Here are some tips on how to treat TV in your home and some activities you can use to replace it:
  • Make specific rules about when your children can and can’t watch TV. Don’t allow it during meals, homework, or when you aren’t around.
  • AAP Guidelines recommend that parents limit TV watching to 1-2 hours per day at most.
  • Another option is to limit TV to one hour on school nights and 2-3 on weekends.
  • You may allow extra viewing time for special educational programs.
  • Make it a rule that kids must have finished their homework before watching TV. Record shows that are on earlier for them to watch later.
  • Playing video games too much can be just as bad, if not worse, than watching excessive TV. Limit these games the same that you would television shows—if you decide on two hours of TV each day, gaming should be included in this time.
  • If your child is doing poorly in school, consider limiting TV to half an hour each day or less. However, make sure this is not treated like punishment. You simply want to help him achieve his best in school.
  • Don’t use TV as a reward or punishment. This gives it too much value, and it takes away value from what kids had to do to earn TV time.
  • Review and monitor the shows your children watch. Try to find educational programs that will teach and help rather than harm them. Don’t allow them to watch inappropriate shows or movies that are too mature for them. Even a lot of children’s programming contains things that kids shouldn’t see.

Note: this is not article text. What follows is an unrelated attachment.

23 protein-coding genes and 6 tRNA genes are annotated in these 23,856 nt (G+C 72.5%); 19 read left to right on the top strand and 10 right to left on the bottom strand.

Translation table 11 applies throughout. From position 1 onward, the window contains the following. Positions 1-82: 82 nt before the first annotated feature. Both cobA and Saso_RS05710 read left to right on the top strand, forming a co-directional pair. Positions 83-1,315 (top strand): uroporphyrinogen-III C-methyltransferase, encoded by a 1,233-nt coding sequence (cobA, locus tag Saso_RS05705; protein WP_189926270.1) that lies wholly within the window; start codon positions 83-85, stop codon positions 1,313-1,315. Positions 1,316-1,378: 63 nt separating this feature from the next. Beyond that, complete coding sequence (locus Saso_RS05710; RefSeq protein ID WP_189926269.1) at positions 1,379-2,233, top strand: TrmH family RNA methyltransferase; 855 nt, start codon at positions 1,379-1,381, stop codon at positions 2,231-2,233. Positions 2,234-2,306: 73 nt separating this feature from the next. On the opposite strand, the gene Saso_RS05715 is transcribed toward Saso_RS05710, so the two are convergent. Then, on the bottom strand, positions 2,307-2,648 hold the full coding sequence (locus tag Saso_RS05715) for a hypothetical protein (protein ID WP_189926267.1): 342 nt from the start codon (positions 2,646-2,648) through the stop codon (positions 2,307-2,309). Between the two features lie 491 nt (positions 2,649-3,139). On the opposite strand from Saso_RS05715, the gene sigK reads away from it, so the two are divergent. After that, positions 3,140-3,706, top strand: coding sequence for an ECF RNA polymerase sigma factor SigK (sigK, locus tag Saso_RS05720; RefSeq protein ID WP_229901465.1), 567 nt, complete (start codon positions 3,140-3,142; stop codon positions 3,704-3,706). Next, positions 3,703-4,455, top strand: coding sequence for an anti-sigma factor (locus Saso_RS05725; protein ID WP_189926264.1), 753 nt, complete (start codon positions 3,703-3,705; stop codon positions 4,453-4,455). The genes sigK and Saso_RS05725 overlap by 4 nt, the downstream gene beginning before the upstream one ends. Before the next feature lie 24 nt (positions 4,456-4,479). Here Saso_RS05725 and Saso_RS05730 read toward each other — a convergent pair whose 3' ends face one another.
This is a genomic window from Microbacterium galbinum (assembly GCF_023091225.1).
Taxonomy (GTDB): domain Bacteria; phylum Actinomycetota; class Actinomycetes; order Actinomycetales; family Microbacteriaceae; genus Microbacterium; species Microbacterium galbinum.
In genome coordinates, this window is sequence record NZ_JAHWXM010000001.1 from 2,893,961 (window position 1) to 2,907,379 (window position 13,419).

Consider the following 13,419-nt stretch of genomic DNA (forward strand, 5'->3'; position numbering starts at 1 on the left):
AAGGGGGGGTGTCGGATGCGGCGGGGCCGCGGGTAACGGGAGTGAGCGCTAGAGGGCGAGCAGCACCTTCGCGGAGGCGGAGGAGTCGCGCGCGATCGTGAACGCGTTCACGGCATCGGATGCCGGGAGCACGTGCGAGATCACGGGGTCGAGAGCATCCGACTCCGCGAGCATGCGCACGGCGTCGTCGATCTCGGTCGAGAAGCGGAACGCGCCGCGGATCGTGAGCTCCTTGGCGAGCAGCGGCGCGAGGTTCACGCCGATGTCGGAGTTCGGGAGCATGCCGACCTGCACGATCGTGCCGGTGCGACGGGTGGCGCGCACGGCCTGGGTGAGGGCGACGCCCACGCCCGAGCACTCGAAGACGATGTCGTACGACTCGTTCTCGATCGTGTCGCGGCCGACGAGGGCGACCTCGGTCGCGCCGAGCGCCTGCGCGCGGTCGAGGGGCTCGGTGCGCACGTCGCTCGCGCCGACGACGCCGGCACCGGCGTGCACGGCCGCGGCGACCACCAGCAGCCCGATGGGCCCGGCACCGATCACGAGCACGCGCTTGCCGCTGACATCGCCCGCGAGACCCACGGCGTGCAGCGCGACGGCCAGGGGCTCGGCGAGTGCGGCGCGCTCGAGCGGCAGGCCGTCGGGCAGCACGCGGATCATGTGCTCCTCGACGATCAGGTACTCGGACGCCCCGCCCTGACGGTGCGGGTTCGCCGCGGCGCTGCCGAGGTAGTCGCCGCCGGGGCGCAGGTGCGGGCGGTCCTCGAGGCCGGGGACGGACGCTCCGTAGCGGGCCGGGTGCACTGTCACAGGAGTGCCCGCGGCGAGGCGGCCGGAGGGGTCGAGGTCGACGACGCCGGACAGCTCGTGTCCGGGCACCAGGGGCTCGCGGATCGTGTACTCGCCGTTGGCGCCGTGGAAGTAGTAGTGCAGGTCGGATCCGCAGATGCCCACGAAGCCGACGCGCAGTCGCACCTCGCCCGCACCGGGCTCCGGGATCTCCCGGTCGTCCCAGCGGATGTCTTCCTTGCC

• Don’t leave the TV on as background noise.
  • Keep TV off during mealtimes—research shows that eating while watching TV has an even worse effect of “hooking” children.
  • Make conversation a priority. This will improve your relationship with your kids and improve their conversational skills.
  • Do not put televisions in your children’s bedrooms. You can’t monitor them there, and having a TV in the bedroom is linked to sleep problems and doing worse in school. Kids with TVs in their room watch an average of 1.5 more hours each day. If your kids complain that all their friends get one, just say you’re doing what’s best for them because you care.
  • Model the correct behavior—don’t tell your kids they can’t watch TV while you watch your favorite programs for hours right in front of them.
  • Let your kids see that you enjoy reading rather than watching TV.
  • Don’t use TV as a distraction or baby-sitter for preschool children. Have your kids “help” you with work you have to get done. When you do bills, give them paper to draw and color on while they sit near you. When you do laundry, have them help fold socks or sort by color. Also have them help with dinner rather than watching TV.
  • There are numerous other alternatives to TV: puzzles, play dough, board games, crayons, magazines, cutting and pasting, dress-up, reading, and making forts.
  • Encourage your kids to take part in sports, games, hobbies, and music. Turn off the TV and take a walk or do a project with your child.
  • Designate a certain evening for special family activities like family bike rides or game nights.


Resources:
Your Child Development & Behaivor Resources - University of Michigan Heatlh System